Croatia has a unique and varied history, it has lots of things to see and do and is an all round fascinating country.
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A Country of a thousand islands, as Croatia is sometimes referred to, is situated on the crossroads between East and West, close to the Mediterranean, yet not too far from the Central European region.
The area occupied by Croatia is slightly smaller than the state of West Virginia with a total size of 56,542 sq km. It borders Hungary, Serbia, Slovenia and Bosnia and Herzegovina.
One could easily place two Croatias in terms of population into one London – as London has twice as many inhabitants than the whole Republic of Croatia. Despite its size, Croatia is culturally very interesting and different from the other parts of Europe and the World.
So here are some tips on what to expect and to do when visiting Croatia!
1. No Starbucks here. We have a different coffee drinking style
Though it was supposed to happen in 2010, the popular Starbucks coffee still didn’t get to Croatia. While in most Western countries people go to Starbucks in order to work, read, study or they just get a coffee to go, Croatians go for a coffee in order to meet a friend, partner, relative or colleague.
‘Having a coffee’ in Croatia can actually be translated as ‘seeing someone at the cafe and having a drink while doing it’; coffee thus because a synonym for ANY drink. That means that many Croatians that ‘go for a coffee’ usually end up having a beer instead.
Also, as going to a cafe is more about socialising and talking than about actual coffee drinking, we spend a lot of time at the cafes. Staying at the cafe less than 45 minutes makes no point, as it’s simply too short. That doesn’t mean that we have nothing better to do, but rather that we solve all our issues, make deals, gossip, get a job, ask favors while sitting at the cafe and ‘having a coffee’. Some even do business meetings at cafe bars.
Starbucks serves very delicious coffee but, for Croatian taste, it’s definitely too big (our normal coffee is smaller than the smallest coffee Starbucks serves). It also has the wrong purpose, from Croatian perspective, as it’s used as a fuel to keep you on going through the day, rather than enjoy the taste and relax while talking to a friend.
That’s why we rarely go to the cafe bars alone; we always bring some company. On the other hand, go to any Starbucks and you’ll notice that most people sit alone.
2. When in cafe, bar, pub or any sort of restaurant, a waiter will take your order
You don’t have to bother ordering yourself. Wherever you go, you only need to pick a seat (or ask a waiter for a help) and take an order from him. When comes to this, Croatians are traditional – we like to be served and spend our time on talking rather than carrying drinks to the table on our own. Pay before you leave or when you get what you ordered.
3. The Croatian currency is the Kuna
“Kuna” literally means marten, a weasel-like animal, whose fur Croatians used as payment long time ago. Kuna which is divided into 100 lipas. When listed as a price, Kuna is abbreviated to Kn. With 200 Croatian Kuna (approximately 20 British pounds) you can easily pay for a nice meal for two in a restaurant with a bottle of wine. For a cup of coffee with milk you’ll pay approx. 10-15 Kunas, depending upon where you go.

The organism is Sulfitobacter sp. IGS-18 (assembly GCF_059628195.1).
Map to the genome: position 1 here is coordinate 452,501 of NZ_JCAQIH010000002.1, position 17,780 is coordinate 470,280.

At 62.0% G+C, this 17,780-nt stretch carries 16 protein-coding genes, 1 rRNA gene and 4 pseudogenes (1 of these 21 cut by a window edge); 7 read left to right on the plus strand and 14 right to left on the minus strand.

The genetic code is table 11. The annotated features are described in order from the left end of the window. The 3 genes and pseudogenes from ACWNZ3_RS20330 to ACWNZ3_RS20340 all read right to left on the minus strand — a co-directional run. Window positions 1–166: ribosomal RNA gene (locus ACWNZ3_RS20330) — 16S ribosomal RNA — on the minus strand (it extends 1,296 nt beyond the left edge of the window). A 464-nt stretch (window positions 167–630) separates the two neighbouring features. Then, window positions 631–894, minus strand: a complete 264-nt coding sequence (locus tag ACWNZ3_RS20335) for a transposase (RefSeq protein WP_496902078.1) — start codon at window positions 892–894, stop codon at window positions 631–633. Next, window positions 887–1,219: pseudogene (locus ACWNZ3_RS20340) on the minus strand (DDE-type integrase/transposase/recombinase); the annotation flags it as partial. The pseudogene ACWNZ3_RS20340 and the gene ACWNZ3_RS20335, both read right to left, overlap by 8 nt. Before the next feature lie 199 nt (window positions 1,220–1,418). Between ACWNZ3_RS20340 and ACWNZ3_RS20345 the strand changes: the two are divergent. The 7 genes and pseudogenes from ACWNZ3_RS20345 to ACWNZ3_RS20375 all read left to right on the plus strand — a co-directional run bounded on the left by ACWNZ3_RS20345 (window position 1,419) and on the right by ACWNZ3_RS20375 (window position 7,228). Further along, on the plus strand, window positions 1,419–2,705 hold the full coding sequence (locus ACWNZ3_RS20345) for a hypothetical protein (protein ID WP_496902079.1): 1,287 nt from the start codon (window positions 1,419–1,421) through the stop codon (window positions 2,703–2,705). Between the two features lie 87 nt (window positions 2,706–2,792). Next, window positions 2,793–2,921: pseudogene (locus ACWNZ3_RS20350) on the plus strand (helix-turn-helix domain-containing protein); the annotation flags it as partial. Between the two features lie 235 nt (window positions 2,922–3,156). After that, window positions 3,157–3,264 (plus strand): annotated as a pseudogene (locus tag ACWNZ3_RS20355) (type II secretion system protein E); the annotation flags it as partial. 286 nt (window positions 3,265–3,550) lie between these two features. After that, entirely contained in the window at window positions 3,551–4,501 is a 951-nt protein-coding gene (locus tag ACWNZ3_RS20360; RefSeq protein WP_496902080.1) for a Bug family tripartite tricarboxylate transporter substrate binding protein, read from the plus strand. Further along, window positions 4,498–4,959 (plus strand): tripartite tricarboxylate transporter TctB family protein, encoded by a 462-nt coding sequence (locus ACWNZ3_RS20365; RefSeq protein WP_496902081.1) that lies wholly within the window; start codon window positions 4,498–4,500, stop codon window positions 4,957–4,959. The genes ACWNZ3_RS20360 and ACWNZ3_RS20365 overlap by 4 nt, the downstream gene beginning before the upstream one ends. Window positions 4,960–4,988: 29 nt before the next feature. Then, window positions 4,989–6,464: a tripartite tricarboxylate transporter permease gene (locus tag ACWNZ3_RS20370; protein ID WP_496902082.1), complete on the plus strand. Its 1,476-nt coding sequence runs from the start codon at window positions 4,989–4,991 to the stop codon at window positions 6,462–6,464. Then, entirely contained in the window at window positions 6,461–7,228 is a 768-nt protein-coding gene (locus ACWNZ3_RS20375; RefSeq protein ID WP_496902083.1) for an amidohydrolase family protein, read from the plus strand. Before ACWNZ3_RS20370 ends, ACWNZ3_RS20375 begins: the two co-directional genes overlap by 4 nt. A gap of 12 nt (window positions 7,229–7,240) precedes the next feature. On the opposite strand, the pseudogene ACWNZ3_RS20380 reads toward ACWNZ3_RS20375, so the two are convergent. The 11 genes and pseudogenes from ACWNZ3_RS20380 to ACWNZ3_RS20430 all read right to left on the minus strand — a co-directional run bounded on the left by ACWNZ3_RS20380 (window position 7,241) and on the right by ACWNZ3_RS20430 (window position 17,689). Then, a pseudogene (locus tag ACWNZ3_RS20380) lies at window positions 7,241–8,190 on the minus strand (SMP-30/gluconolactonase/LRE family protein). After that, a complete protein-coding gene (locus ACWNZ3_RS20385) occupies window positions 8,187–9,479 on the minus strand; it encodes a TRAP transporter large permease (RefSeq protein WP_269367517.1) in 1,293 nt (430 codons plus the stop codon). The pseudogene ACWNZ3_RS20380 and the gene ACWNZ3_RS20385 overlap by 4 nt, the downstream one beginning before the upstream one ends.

4. Pizza everywhere!
It’s hard not to notice a huge amount of Italian restaurants in Croatia, both on the coast and in continental parts. We love Italian food so much that we often eat pizza for breakfast. Most bakeries bake pizza and sell it per slice. You can always find Croatian and/or Balkan cuisine restaurants, but they’re not as numerous as pizza places.
5. Croatians love ice cream – you can get it on every corner
Chocolate, strawberry, blueberry, vanilla, lemon, banana, apple, coco, nutella… you can get an ice cream for all sorts of tastes. Everyone likes it – old, young, male, female. Some use it as an excuse to go for a walk and ‘have an ice cream’ on their way home; some have it with their morning coffee. It comes in all combinations and is always delicious!
6. We start clubbing from 11 pm
No point in going to a club earlier. We like dressing up, looking and feeling good. We also dance in the clubs, so make sure you put something comfortable on. Most Croatian girls wear heels, but they take flat shoes in the bag with them and change when their feet start hurting. So if you see them changing at 3 or 4 am, don’t be surprised.
7. Dalmatian ‘pearls’ are well known worldwide
What do Shakespeare and Byron have in common, apart from the fact that they’re English? Shakespeare placed the setting of his Twelfth Night in Dalmatia while visiting Croatia, and Byron described Dubrovnik as ‘a pearl of Adriatic’. More recently, the Game of Thrones series was filmed in both Dubrovnik and Split – so might be worth going to the coast!
8. The beach is where you need to be
Spend a long day on the beach. Croatians like eating, drinking, sleeping and clubbing – all that – on the beach! Most Croatians that visit from continental parts rent apartments near the beach and go there every day. So don’t be surprised if you see whole families carrying or buying food on the beach, sunbathing all day or even sleeping in the shade.
You might as well stay here later in the evening if you feel like partying, as the best nightlife during the summer is always by the sea!
9. Visit Croatia and come again
Although we might seem a bit shy at the beginning, we like having tourists around. Especially if you tell us you’ve already visited Croatia and decided to come again.
Bring a dash of your culture, make friends, teach us something, tell us about your cuisine, we’d love to try it! Where to go and what to see in Croatia?